In conclusion, at least half the cases of MH in North America have included succinylcholine, even though succinylcholine was present for a much smaller percentage of anesthetics (e.g., 5%–10% of cases). Until more epidemiologic data are collected and analyzed, the consensus guidelines2,3 to have dantrolene available where succinylcholine is present are reasonable, and this practice should be maintained.
Name: Franklin Dexter, MD, PhD.
Contribution: This author helped design the study, conduct of the study, analyze the data, and prepare the manuscript.
Attestation: Franklin Dexter approved the final manuscript. This author attests to the analysis reported in this manuscript.
Name: Richard H. Epstein, MD, CPHIMS.
Contribution: This author helped design the study, conduct the study, collect the data, analyze the data, and prepare the manuscript.
Attestation: Richard H. Epstein approved the final manuscript. This author attests to having reviewed the original study data and data analysis. This author is the archival author.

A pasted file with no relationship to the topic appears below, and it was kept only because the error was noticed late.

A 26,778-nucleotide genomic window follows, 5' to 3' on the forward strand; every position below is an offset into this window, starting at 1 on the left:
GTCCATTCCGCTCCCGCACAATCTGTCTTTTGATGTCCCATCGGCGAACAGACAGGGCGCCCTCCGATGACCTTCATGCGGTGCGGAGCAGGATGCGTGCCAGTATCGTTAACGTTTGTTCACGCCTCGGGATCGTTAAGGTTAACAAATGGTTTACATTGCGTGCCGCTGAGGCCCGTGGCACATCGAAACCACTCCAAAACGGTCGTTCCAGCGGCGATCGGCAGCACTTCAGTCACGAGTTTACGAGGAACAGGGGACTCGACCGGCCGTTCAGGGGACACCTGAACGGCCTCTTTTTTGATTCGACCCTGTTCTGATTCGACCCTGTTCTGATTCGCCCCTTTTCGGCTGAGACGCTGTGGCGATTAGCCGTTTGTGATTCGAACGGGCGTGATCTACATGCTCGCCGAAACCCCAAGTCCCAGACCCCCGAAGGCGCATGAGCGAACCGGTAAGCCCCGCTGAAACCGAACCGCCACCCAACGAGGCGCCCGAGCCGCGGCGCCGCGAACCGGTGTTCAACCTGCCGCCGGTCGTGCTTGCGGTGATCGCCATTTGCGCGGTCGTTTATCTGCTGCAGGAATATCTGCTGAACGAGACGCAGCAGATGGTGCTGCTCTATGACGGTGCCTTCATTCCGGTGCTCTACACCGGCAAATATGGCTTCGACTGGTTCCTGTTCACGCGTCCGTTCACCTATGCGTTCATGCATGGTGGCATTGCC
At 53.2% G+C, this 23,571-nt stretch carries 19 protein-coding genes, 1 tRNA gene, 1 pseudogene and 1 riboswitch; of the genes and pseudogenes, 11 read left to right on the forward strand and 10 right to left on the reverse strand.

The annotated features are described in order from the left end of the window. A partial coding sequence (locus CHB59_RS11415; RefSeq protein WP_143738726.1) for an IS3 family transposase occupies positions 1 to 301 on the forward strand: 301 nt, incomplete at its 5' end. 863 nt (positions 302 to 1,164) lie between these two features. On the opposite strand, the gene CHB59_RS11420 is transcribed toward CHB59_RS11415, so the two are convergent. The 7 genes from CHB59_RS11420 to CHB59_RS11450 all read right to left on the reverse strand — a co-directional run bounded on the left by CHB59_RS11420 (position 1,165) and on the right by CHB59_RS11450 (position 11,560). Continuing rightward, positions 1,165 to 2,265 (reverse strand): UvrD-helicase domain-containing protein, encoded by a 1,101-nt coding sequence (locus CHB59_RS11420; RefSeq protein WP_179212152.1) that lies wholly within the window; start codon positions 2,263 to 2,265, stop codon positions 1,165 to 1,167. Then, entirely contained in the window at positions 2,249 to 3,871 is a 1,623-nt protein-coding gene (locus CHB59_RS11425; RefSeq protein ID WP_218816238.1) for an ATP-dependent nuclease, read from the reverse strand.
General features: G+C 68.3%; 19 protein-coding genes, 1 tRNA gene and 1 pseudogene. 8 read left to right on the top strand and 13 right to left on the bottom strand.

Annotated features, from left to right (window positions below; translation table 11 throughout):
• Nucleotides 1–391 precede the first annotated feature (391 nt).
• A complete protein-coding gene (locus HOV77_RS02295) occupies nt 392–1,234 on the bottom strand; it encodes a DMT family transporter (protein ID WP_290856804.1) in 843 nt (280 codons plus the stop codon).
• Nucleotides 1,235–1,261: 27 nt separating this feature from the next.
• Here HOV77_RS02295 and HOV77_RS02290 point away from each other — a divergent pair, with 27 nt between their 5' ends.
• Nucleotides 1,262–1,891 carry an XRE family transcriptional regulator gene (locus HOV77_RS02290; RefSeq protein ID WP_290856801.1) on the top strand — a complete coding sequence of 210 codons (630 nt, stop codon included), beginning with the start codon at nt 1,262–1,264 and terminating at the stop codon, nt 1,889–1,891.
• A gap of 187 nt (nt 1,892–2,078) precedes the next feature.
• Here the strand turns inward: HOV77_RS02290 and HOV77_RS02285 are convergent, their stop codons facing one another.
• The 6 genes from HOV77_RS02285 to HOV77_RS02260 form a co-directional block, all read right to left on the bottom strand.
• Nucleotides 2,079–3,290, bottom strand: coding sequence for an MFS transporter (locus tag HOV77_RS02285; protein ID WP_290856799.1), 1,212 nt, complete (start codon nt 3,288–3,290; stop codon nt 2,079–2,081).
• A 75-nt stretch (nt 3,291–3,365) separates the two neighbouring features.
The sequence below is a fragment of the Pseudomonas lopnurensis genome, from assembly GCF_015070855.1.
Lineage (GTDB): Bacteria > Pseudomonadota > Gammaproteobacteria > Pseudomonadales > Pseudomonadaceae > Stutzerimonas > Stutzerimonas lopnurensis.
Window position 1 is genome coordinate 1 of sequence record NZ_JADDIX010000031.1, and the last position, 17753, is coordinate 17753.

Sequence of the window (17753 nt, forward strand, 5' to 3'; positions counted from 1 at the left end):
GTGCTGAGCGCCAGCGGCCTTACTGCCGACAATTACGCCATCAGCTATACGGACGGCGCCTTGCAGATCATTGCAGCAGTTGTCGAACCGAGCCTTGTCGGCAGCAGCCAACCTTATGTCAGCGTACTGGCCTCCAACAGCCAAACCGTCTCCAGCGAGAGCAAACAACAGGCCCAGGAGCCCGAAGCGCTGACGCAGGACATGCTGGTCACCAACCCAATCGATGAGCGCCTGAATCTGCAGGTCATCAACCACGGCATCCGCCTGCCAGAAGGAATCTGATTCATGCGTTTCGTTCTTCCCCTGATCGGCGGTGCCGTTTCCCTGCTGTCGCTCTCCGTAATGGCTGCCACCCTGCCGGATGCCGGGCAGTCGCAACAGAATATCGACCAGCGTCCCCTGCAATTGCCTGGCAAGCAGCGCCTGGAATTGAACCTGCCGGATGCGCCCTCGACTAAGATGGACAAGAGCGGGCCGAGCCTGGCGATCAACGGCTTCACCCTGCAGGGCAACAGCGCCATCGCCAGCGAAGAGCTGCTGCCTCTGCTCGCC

Name: Ruth E. Wachtel, PhD, MBA.
Contribution: This author helped design the study and prepare the manuscript.
Attestation: Ruth E. Wachtel approved the final manuscript.
Name: Henry Rosenberg, MD.
Contribution: This author helped prepare the manuscript.
Attestation: Henry Rosenberg approved the final manuscript.
Dr. Franklin Dexter is the Statistical Editor and Section Editor for Economics, Education, and Policy for the Journal. This manuscript was handled by Dr. Sorin J. Brull, Section Editor for Patient Safety, and Dr. Dexter was not involved in any way with the editorial process or decision.
We appreciate the assistance of Dr. Hector Vila, Jr., American Association for Accreditation of Ambulatory Surgery Facilities Vice President of Standards, for many discussions leading up to this work and comments about multiple previous versions of this article.